Of course, we shouldn’t be too surprised. It’s May’s own department that’s put forward the proposals for same-sex marriage, with a foreword signed
by both the Home Secretary and Featherstone saying:
‘We do not think that the ban on same-sex couples getting married should continue. Put simply, it’s not right that a couple who love each other and want to formalise a commitment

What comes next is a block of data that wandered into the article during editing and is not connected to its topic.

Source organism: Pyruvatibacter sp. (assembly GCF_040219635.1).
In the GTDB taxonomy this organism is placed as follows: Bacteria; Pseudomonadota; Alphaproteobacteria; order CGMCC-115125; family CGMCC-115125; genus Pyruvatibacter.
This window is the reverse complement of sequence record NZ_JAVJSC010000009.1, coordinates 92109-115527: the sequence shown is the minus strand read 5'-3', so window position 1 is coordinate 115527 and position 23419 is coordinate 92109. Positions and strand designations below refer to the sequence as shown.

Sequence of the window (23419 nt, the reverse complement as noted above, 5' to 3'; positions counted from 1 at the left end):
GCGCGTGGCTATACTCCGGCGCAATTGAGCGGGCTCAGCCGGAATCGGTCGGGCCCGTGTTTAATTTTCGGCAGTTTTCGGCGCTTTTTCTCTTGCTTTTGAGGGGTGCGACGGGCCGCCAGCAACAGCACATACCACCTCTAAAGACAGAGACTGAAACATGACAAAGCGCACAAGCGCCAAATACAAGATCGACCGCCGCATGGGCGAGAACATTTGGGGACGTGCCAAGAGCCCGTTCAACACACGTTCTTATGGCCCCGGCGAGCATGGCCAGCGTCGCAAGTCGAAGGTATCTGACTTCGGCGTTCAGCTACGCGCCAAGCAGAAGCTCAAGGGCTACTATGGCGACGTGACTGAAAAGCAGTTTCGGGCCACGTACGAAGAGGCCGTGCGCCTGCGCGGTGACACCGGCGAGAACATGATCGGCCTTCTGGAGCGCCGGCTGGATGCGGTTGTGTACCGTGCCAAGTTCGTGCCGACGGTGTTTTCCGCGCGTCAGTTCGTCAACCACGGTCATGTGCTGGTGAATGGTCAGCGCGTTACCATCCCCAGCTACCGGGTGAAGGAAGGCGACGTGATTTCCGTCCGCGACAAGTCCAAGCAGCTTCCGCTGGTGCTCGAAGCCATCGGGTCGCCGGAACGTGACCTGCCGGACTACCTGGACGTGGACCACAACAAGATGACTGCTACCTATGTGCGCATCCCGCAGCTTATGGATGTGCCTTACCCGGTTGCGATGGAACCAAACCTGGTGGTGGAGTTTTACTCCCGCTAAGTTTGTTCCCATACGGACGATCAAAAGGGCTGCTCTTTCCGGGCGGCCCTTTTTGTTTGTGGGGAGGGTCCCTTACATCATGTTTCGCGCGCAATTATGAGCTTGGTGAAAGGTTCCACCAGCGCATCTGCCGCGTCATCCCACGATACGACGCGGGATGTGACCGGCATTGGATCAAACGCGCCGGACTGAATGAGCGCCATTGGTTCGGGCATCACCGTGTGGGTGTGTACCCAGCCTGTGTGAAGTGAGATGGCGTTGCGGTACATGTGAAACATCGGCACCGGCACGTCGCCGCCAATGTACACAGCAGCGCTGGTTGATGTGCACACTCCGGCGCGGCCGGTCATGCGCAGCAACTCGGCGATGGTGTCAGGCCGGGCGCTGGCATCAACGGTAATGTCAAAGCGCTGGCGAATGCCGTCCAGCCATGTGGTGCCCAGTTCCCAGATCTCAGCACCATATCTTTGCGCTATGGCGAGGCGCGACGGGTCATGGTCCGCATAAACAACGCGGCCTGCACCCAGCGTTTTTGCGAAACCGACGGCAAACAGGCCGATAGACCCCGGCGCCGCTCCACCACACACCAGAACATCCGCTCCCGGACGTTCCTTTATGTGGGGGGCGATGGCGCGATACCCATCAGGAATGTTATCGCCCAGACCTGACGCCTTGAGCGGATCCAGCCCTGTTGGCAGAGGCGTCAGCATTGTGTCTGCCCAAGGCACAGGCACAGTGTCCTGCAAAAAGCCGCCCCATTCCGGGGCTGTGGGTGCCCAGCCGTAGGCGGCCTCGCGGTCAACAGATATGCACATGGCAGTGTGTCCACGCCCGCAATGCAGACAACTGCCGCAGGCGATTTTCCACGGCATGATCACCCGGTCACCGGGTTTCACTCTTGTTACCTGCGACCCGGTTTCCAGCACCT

to each other should be denied the right to marry.’
With Cameron strongly in favour, and the government committed to legislating on it before the next election, we can expect a procession of ministers declaring their support. But there
will also be some who’ll join Owen Paterson in coming out against. James said on Tuesday that Cameron
should allow his MPs a free vote on the issue, and the BBC reports that he will do so. As a way of appeasing his backbenchers, this makes
sense for Cameron: he can let them vote ‘according to their conscience,’ while still being confident that the legislation will pass.